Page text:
I’ve been playing the same piano in the same little Baptist church off and on since I was 9 years old. I started with the occasional offertory, then moved up to congregational singing. Played for years. Grew up and left. Came back. Left again when I moved to Birmingham. Came back and stayed. Every time I sit down at the keyboard, I connect with all kinds of memories that reach far back into my childhood.
Your favorite go to drink or food when the world goes crazy!
Chicken and sausage gumbo
What is the one question you never get ask at interviews, but wish you did? Ask and answer it.
Question: When you were a kid, what did you want to be when you grew up?
Answer: A figure skater like Peggy Fleming. There were issues: We lived in rural Alabama, 40 miles from the nearest ice rink; also, I’m not the least bit athletic. And so, a writer was born.
Thank you for joining us today, Valerie.
Valerie’s THE KEY TO EVERYTHING releases today! Here’s a peek…………
Christy Award–Winning Author Offers Heartwarming Coming-of-Age Story
“This is the kind of book you can’t wait to get home and read every night—to meet up with characters you genuinely like in a feels-so-real place you want to be.” —Sara Peterson, editor-in-chief of HGTV Magazine, on Almost Home Ada, Mich.—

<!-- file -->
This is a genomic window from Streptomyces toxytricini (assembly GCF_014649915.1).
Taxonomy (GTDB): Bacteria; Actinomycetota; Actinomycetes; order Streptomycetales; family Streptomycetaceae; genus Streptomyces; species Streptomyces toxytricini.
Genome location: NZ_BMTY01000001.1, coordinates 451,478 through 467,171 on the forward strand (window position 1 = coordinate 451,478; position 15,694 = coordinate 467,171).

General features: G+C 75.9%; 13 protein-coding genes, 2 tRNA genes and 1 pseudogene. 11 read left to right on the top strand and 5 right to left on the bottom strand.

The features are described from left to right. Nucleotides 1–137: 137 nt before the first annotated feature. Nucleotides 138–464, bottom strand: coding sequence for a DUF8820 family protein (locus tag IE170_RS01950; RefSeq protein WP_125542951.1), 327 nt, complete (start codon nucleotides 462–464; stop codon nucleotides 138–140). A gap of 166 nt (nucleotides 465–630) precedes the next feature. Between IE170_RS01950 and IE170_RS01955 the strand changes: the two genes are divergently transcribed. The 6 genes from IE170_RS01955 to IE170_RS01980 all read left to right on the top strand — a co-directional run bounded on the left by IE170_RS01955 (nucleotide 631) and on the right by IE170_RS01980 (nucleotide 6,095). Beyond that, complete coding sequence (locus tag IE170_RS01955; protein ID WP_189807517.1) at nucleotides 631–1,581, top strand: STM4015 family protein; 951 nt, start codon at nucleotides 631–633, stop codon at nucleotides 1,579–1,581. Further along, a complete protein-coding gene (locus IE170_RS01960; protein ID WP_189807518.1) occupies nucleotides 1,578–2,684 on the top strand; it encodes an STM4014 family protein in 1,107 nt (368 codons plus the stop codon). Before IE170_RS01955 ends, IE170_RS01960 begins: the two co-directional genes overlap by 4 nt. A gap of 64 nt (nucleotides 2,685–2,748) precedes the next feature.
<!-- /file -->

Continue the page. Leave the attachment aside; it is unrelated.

Based on a true story, Valerie Fraser Luesse’s new novel takes readers on an incredible journey of self-discovery.
The poignant prose, enchanting characters, and captivating settings in The Key to Everything make this a moving story that readers won’t soon forget.
Peyton Cabot’s fifteenth year will be a painful and transformative one. His father, the reluctant head of a moneyed Savannah family, has come home from WWII a troubled vet, drowning his demons in bourbon and distancing himself from his son. When a tragic accident separates Peyton from his parents and the girl of his dreams seems out of reach, he struggles to cope with a young life upended.
Pushed to his limit, Peyton makes a daring decision: he will retrace a slice of the journey his father took at fifteen by riding his bicycle all the way from St. Augustine to Key West, Florida. Part loving tribute, part search for self, Peyton’s journey will unlock more than he ever could have imagined, including the key to his distant father, a calling that will shape the rest of his life, and the realization that he’s willing to risk absolutely everything for the girl he loves.
Valerie Fraser Luesse is the bestselling author of Missing Isaac and Almost Home, as well as an award-winning magazine writer best known for her feature stories and essays in Southern Living, where she is currently senior travel editor. Specializing in stories about unique pockets of Southern culture, Luesse received the 2009 Writer of the Year award from the Southeast Tourism Society for her editorial section on Hurricane Katrina recovery in Mississippi and Louisiana. A graduate of Auburn University and Baylor University, she lives in Birmingham, Alabama, with her husband, Dave